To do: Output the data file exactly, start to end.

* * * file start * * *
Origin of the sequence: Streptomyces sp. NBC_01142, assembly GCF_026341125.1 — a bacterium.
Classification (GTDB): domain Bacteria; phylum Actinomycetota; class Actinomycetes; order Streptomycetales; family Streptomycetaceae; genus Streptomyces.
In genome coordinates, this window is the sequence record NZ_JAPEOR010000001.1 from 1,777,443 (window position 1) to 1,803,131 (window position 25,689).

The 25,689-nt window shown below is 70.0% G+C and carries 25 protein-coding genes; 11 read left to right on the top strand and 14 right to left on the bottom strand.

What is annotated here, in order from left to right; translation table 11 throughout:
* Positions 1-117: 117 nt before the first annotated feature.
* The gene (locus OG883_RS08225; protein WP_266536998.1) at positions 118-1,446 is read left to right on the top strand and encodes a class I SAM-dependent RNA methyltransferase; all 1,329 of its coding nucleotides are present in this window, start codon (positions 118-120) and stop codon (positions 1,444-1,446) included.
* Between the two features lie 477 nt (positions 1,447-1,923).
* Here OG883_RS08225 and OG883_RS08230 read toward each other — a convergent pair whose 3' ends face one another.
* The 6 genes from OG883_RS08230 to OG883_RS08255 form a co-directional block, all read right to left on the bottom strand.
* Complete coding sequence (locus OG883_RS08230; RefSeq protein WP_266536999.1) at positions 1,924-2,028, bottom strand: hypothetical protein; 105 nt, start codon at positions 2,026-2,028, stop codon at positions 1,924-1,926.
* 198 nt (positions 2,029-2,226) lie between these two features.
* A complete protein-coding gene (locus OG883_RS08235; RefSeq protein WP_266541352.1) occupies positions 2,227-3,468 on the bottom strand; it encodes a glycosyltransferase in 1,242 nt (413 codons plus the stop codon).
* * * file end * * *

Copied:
Origin of the sequence: Streptomyces sp. NBC_01142, assembly GCF_026341125.1 — a bacterium.
Classification (GTDB): domain Bacteria; phylum Actinomycetota; class Actinomycetes; order Streptomycetales; family Streptomycetaceae; genus Streptomyces.
In genome coordinates, this window is the sequence record NZ_JAPEOR010000001.1 from 1,777,443 (window position 1) to 1,803,131 (window position 25,689).

The 25,689-nt window shown below is 70.0% G+C and carries 25 protein-coding genes; 11 read left to right on the top strand and 14 right to left on the bottom strand.

What is annotated here, in order from left to right; translation table 11 throughout:
* Positions 1-117: 117 nt before the first annotated feature.
* The gene (locus OG883_RS08225; protein WP_266536998.1) at positions 118-1,446 is read left to right on the top strand and encodes a class I SAM-dependent RNA methyltransferase; all 1,329 of its coding nucleotides are present in this window, start codon (positions 118-120) and stop codon (positions 1,444-1,446) included.
* Between the two features lie 477 nt (positions 1,447-1,923).
* Here OG883_RS08225 and OG883_RS08230 read toward each other — a convergent pair whose 3' ends face one another.
* The 6 genes from OG883_RS08230 to OG883_RS08255 form a co-directional block, all read right to left on the bottom strand.
* Complete coding sequence (locus OG883_RS08230; RefSeq protein WP_266536999.1) at positions 1,924-2,028, bottom strand: hypothetical protein; 105 nt, start codon at positions 2,026-2,028, stop codon at positions 1,924-1,926.
* 198 nt (positions 2,029-2,226) lie between these two features.
* A complete protein-coding gene (locus OG883_RS08235; RefSeq protein WP_266541352.1) occupies positions 2,227-3,468 on the bottom strand; it encodes a glycosyltransferase in 1,242 nt (413 codons plus the stop codon).